If you're struggling to assemble a team of technicians capable of managing your data center, data center outsourcing, or DCO, may seem like an obvious solution. By shifting some or all of the responsibility for data center management to an outside firm, DCO helps businesses take advantage of data centers even if they lack the capacity to operate them fully on their own.
But that doesn't mean outsourcing is always the best way to address data center staffing shortages or other challenges. Outsourcing may be fast and easy, but it has its downsides, too.
This article walks through the risks and challenges of data center outsourcing to provide guidance on when an outsourced approach doesn't make sense.
What is Data Center Outsourcing?
Data center outsourcing is the use of a third-party provider to handle some or all aspects of data center management. Typically, if you choose to outsource data center operations, you sign a contract for a fixed term with an external firm, which will take responsibility for whichever operations you agree to delegate to it.
In some cases, a data center outsourcing provider can handle all aspects of operations, from managing the physical data center facility, to deploying and maintaining servers, to backing up infrastructure and beyond. In other situations, you might choose to delegate only specific tasks – such as hardware management – to an outsourcing provider.
The main benefits of data center outsourcing are that it provides a simple and easy means of meeting data center staffing requirements. Outsourcing eliminates the need to recruit and maintain your own team of data center technicians – a task that can prove especially challenging in today's era of hiring shortages.
The Potential Pitfalls of Data Center Outsourcing
For businesses struggling to handle data center operations on their own, outsourcing some or all of those operations to an external provider can be a smart move. But it's important to be aware of the potential downsides of adopting an outsourced approach.
Although outsourcing can save money, it can also easily end up costing you more in the long run than paying your own, in-house staff to manage a data center. That's especially true if the outsourcing provider you work with hires its staff from a country where labor costs are high.
If you want to get the most bang for your buck, consider relying on in-house staff to handle data center operations that require the most expertise, and are therefore most expensive to outsource. Data center outsourcing tends to be more cost-effective when used for more basic operations (like routine hardware maintenance tasks), as well as those that require 24/7 staffing (in which case paying your own staff to work or be on call during odd hours may be a costly proposition).
Outsourced data center staff can become malicious insiders just as easily as full-time employees. And unlike full-time employees, your ability to vet and monitor outsourced staff is lower.
For that reason, there's a case to be made that data center outsourcing exposes you to greater security risks. For operations involving highly sensitive infrastructure or data, you might want to avoid outsourcing.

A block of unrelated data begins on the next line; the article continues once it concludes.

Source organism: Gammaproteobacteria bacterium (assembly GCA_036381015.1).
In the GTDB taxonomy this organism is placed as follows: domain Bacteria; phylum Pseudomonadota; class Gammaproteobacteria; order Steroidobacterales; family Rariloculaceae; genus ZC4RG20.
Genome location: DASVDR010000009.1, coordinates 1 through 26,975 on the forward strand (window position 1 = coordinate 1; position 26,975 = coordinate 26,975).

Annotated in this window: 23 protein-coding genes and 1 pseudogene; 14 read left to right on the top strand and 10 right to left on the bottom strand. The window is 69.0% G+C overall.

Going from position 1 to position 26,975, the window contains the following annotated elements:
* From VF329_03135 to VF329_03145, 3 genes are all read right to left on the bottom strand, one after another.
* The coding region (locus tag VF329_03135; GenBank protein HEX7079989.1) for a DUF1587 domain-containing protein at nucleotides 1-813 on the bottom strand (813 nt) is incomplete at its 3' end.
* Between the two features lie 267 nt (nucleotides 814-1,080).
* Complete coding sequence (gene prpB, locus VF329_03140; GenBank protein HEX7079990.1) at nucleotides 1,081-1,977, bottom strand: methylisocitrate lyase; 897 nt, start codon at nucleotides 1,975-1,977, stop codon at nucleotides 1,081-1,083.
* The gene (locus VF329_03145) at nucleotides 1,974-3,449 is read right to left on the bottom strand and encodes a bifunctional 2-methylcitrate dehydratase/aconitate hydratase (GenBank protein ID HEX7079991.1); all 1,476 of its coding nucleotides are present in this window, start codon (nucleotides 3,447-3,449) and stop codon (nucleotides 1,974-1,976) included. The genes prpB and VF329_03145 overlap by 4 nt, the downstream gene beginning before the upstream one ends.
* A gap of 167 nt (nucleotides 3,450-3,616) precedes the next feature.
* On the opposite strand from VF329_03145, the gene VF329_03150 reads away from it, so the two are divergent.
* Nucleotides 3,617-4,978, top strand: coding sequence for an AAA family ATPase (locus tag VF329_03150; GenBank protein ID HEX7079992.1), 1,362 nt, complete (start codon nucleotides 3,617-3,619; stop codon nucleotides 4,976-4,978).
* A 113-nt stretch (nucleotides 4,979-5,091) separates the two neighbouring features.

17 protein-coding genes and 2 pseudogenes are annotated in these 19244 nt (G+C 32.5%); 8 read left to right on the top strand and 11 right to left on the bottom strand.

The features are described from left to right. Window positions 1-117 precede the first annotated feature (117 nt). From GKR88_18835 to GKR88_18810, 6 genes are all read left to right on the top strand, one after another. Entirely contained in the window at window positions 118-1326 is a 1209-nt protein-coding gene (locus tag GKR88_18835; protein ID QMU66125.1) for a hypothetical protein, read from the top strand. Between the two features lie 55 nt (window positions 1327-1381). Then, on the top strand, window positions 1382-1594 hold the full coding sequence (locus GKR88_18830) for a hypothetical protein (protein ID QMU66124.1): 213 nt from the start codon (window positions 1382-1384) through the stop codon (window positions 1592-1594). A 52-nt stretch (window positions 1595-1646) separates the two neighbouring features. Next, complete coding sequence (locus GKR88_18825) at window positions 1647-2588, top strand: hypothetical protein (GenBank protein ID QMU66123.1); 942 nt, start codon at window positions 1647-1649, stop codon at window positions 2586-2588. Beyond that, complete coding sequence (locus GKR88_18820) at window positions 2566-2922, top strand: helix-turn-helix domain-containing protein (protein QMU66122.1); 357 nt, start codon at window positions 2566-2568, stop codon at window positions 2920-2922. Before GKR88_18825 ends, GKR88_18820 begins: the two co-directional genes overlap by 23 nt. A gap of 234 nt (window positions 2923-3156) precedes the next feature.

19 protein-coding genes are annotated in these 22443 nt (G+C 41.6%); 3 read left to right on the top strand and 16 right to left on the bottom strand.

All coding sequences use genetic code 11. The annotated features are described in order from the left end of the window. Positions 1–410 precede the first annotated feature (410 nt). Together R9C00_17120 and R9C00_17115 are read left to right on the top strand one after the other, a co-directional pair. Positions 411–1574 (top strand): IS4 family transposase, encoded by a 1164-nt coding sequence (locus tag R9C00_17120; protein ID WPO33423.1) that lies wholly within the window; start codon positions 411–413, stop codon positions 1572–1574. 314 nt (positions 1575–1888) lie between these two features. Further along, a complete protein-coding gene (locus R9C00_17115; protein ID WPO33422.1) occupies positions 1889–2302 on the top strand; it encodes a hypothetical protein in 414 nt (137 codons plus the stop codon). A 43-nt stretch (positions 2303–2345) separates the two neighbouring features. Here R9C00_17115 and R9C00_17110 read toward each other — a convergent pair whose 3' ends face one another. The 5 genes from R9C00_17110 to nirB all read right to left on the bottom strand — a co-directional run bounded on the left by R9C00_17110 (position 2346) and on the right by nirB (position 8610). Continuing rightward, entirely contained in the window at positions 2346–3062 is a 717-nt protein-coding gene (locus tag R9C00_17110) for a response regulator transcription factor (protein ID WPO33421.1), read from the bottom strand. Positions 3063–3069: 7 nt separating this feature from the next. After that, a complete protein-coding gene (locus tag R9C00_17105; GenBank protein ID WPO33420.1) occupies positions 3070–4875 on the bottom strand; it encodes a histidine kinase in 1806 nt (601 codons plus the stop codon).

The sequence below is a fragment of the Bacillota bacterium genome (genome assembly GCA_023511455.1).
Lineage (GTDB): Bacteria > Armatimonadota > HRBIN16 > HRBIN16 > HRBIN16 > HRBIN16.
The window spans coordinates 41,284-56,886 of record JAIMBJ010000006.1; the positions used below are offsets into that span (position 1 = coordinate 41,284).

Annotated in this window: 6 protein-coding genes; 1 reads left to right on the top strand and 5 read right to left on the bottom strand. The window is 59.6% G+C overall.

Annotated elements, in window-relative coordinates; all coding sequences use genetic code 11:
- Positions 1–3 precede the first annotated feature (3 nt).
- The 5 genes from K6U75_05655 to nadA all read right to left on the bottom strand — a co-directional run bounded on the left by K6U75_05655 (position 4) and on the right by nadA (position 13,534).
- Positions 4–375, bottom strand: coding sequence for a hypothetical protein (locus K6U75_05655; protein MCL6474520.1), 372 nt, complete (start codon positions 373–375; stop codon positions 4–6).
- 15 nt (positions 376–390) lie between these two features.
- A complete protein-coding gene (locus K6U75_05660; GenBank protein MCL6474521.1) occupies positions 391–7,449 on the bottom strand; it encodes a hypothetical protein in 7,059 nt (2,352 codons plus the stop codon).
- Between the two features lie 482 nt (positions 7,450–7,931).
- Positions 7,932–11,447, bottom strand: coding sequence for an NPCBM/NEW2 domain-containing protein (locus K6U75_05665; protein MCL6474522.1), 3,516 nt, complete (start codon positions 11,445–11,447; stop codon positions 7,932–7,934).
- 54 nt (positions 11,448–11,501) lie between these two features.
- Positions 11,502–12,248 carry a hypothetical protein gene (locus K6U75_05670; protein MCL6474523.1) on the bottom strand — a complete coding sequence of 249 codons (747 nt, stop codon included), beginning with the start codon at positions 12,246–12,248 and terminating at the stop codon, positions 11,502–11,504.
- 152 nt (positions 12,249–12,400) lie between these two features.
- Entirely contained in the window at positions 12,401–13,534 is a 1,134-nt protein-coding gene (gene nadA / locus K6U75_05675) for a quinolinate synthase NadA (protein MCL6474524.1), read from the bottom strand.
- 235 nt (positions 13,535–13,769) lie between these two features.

No matter how good your outsourcing provider is or which languages their staff speak, your full-time staff will probably never be able to communicate and collaborate with outsourced technicians as effectively as they can with other full-time employees at your company. There are fewer opportunities to interface with outsourced staff and no sense of shared organizational culture.
There are also likely to be more individual technicians cycling in and out of your data center when you outsource management operations, because outsourcing providers may move their own staff between the facilities of various clients.
These challenges can become major downsides to data center outsourcing if you need to work on complex projects. But for routine data center management activities, communication difficulties may not be as big a deal.
Data center outsourcing firms may only support certain functions, technologies and processes. For that reason, choosing to outsource can restrict your flexibility within your data center. There may be unusual server equipment that your outsourcing provider won't work with, for example, or data center monitoring tools that your staff likes but the outsourcing provider doesn't use.
If you don't have unusual requirements or particular preferences, this may not be a big deal. But it is something to consider if you have data center operations needs that are not standard and may not be supported by data center outsourcing firms.
Along similar lines, outsourcing data center operations leaves you with less control over how everything in your data center is configured and managed. Although outsourcing providers may agree contractually to do some things in certain ways, the extent to which you can control every aspect of operations is limited. As a result, you may struggle to align data center operations with your organization's governance rules, for example, or to ensure that configurations and processes remain consistent when you move from in-house staff to outsourcing.
Here again, this challenge may or may not be a serious issue, depending on your organization's needs and preferences.
It's hard to argue that data center outsourcing doesn't simplify management operations. But it comes with a number of tradeoffs, ranging from potentially higher costs and security risks, to communication difficulties, to reduced flexibility and control over what happens in your data center. Before deciding that outsourcing is the right way to run your data center, carefully weigh the downsides against the benefits.